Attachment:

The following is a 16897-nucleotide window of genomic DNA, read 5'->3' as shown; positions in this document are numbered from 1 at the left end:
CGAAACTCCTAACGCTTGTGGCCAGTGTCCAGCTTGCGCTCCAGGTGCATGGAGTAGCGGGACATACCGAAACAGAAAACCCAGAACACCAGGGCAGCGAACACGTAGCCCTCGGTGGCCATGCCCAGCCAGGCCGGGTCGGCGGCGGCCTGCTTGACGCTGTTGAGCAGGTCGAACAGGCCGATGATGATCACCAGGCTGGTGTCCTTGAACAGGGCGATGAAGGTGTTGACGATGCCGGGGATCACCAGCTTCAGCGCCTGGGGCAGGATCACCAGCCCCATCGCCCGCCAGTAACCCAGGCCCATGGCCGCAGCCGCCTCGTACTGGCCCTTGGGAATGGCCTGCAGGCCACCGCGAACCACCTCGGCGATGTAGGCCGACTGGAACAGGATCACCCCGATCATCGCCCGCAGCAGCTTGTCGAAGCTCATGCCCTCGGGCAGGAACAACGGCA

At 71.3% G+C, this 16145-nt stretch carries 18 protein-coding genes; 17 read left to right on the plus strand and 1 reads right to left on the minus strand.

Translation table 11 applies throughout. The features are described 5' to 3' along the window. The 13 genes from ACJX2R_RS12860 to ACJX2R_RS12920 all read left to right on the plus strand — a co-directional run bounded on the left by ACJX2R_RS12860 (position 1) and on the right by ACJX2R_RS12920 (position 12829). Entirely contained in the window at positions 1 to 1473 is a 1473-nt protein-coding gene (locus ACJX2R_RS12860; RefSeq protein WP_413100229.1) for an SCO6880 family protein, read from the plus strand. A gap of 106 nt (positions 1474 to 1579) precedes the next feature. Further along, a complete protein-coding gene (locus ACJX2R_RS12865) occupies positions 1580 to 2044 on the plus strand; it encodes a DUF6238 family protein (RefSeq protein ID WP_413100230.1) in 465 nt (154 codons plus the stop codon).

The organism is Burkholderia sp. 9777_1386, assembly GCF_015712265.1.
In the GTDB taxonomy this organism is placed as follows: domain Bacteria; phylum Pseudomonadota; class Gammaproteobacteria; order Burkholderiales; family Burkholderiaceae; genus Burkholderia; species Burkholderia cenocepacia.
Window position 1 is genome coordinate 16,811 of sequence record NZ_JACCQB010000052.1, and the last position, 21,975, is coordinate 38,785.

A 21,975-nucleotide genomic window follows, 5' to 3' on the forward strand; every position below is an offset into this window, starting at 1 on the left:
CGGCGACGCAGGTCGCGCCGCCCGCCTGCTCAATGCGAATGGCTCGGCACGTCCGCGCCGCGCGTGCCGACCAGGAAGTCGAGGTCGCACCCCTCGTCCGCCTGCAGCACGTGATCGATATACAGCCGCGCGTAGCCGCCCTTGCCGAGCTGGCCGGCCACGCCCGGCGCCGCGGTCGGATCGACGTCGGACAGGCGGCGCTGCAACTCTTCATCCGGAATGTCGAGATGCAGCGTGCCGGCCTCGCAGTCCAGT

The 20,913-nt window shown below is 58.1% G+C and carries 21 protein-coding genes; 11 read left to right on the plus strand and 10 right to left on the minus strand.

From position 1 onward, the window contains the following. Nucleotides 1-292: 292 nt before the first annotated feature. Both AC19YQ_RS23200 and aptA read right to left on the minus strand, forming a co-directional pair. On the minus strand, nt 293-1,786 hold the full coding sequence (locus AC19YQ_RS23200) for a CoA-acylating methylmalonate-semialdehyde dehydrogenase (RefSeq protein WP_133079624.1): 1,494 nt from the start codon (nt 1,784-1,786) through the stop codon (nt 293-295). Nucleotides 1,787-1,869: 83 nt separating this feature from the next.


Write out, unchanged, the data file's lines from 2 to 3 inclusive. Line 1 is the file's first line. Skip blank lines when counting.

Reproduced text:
CGAAACTCCTAACGCTTGTGGCCAGTGTCCAGCTTGCGCTCCAGGTGCATGGAGTAGCGGGACATACCGAAACAGAAAACCCAGAACACCAGGGCAGCGAACACGTAGCCCTCGGTGGCCATGCCCAGCCAGGCCGGGTCGGCGGCGGCCTGCTTGACGCTGTTGAGCAGGTCGAACAGGCCGATGATGATCACCAGGCTGGTGTCCTTGAACAGGGCGATGAAGGTGTTGACGATGCCGGGGATCACCAGCTTCAGCGCCTGGGGCAGGATCACCAGCCCCATCGCCCGCCAGTAACCCAGGCCCATGGCCGCAGCCGCCTCGTACTGGCCCTTGGGAATGGCCTGCAGGCCACCGCGAACCACCTCGGCGATGTAGGCCGACTGGAACAGGATCACCCCGATCATCGCCCGCAGCAGCTTGTCGAAGCTCATGCCCTCGGGCAGGAACAACGGCA

At 71.3% G+C, this 16145-nt stretch carries 18 protein-coding genes; 17 read left to right on the plus strand and 1 reads right to left on the minus strand.